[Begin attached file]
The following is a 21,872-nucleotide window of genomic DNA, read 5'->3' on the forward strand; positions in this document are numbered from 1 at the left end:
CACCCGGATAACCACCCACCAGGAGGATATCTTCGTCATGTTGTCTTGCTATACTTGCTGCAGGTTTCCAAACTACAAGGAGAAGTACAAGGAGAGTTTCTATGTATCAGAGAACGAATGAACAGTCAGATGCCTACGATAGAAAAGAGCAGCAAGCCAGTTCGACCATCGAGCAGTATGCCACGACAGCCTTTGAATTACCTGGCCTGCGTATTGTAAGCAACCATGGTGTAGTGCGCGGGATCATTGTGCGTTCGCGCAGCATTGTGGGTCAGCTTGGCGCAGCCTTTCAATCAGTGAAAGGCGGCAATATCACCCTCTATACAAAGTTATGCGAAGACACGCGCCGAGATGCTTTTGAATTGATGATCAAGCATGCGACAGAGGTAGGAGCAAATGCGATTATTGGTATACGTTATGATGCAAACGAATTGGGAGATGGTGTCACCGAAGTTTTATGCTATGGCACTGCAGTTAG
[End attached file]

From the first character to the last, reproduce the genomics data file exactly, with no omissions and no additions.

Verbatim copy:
The following is a 21,872-nucleotide window of genomic DNA, read 5'->3' on the forward strand; positions in this document are numbered from 1 at the left end:
CACCCGGATAACCACCCACCAGGAGGATATCTTCGTCATGTTGTCTTGCTATACTTGCTGCAGGTTTCCAAACTACAAGGAGAAGTACAAGGAGAGTTTCTATGTATCAGAGAACGAATGAACAGTCAGATGCCTACGATAGAAAAGAGCAGCAAGCCAGTTCGACCATCGAGCAGTATGCCACGACAGCCTTTGAATTACCTGGCCTGCGTATTGTAAGCAACCATGGTGTAGTGCGCGGGATCATTGTGCGTTCGCGCAGCATTGTGGGTCAGCTTGGCGCAGCCTTTCAATCAGTGAAAGGCGGCAATATCACCCTCTATACAAAGTTATGCGAAGACACGCGCCGAGATGCTTTTGAATTGATGATCAAGCATGCGACAGAGGTAGGAGCAAATGCGATTATTGGTATACGTTATGATGCAAACGAATTGGGAGATGGTGTCACCGAAGTTTTATGCTATGGCACTGCAGTTAG